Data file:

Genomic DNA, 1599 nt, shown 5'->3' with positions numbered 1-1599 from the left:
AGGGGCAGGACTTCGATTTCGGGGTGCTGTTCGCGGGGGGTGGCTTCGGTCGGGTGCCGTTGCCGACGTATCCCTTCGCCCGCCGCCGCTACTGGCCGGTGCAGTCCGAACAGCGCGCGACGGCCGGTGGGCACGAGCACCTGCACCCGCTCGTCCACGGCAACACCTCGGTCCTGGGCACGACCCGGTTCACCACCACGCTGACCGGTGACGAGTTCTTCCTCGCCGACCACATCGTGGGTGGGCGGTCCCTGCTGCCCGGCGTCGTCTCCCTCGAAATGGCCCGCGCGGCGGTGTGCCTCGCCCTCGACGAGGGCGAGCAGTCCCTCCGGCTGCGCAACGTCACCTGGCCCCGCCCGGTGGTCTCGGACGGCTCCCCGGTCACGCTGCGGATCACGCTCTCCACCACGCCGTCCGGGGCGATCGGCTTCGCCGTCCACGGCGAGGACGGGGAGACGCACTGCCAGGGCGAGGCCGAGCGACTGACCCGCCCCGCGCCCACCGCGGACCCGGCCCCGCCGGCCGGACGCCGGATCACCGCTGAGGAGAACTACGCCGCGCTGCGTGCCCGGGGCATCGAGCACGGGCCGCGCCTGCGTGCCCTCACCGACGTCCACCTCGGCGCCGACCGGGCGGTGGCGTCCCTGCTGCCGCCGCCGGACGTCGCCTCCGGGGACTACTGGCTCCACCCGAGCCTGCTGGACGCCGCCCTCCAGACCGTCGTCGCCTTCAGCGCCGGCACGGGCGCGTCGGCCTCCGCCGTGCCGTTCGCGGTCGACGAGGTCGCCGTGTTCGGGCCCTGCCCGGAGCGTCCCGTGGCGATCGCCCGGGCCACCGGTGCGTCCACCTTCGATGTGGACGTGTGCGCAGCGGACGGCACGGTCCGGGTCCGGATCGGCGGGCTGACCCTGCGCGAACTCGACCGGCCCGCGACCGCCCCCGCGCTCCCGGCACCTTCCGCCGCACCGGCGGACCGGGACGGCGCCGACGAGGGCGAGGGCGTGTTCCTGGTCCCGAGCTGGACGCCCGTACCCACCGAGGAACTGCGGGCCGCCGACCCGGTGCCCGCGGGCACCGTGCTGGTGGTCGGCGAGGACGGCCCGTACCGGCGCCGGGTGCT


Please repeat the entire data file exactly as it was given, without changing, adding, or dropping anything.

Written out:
Genomic DNA, 1599 nt, shown 5'->3' with positions numbered 1-1599 from the left:
AGGGGCAGGACTTCGATTTCGGGGTGCTGTTCGCGGGGGGTGGCTTCGGTCGGGTGCCGTTGCCGACGTATCCCTTCGCCCGCCGCCGCTACTGGCCGGTGCAGTCCGAACAGCGCGCGACGGCCGGTGGGCACGAGCACCTGCACCCGCTCGTCCACGGCAACACCTCGGTCCTGGGCACGACCCGGTTCACCACCACGCTGACCGGTGACGAGTTCTTCCTCGCCGACCACATCGTGGGTGGGCGGTCCCTGCTGCCCGGCGTCGTCTCCCTCGAAATGGCCCGCGCGGCGGTGTGCCTCGCCCTCGACGAGGGCGAGCAGTCCCTCCGGCTGCGCAACGTCACCTGGCCCCGCCCGGTGGTCTCGGACGGCTCCCCGGTCACGCTGCGGATCACGCTCTCCACCACGCCGTCCGGGGCGATCGGCTTCGCCGTCCACGGCGAGGACGGGGAGACGCACTGCCAGGGCGAGGCCGAGCGACTGACCCGCCCCGCGCCCACCGCGGACCCGGCCCCGCCGGCCGGACGCCGGATCACCGCTGAGGAGAACTACGCCGCGCTGCGTGCCCGGGGCATCGAGCACGGGCCGCGCCTGCGTGCCCTCACCGACGTCCACCTCGGCGCCGACCGGGCGGTGGCGTCCCTGCTGCCGCCGCCGGACGTCGCCTCCGGGGACTACTGGCTCCACCCGAGCCTGCTGGACGCCGCCCTCCAGACCGTCGTCGCCTTCAGCGCCGGCACGGGCGCGTCGGCCTCCGCCGTGCCGTTCGCGGTCGACGAGGTCGCCGTGTTCGGGCCCTGCCCGGAGCGTCCCGTGGCGATCGCCCGGGCCACCGGTGCGTCCACCTTCGATGTGGACGTGTGCGCAGCGGACGGCACGGTCCGGGTCCGGATCGGCGGGCTGACCCTGCGCGAACTCGACCGGCCCGCGACCGCCCCCGCGCTCCCGGCACCTTCCGCCGCACCGGCGGACCGGGACGGCGCCGACGAGGGCGAGGGCGTGTTCCTGGTCCCGAGCTGGACGCCCGTACCCACCGAGGAACTGCGGGCCGCCGACCCGGTGCCCGCGGGCACCGTGCTGGTGGTCGGCGAGGACGGCCCGTACCGGCGCCGGGTGCT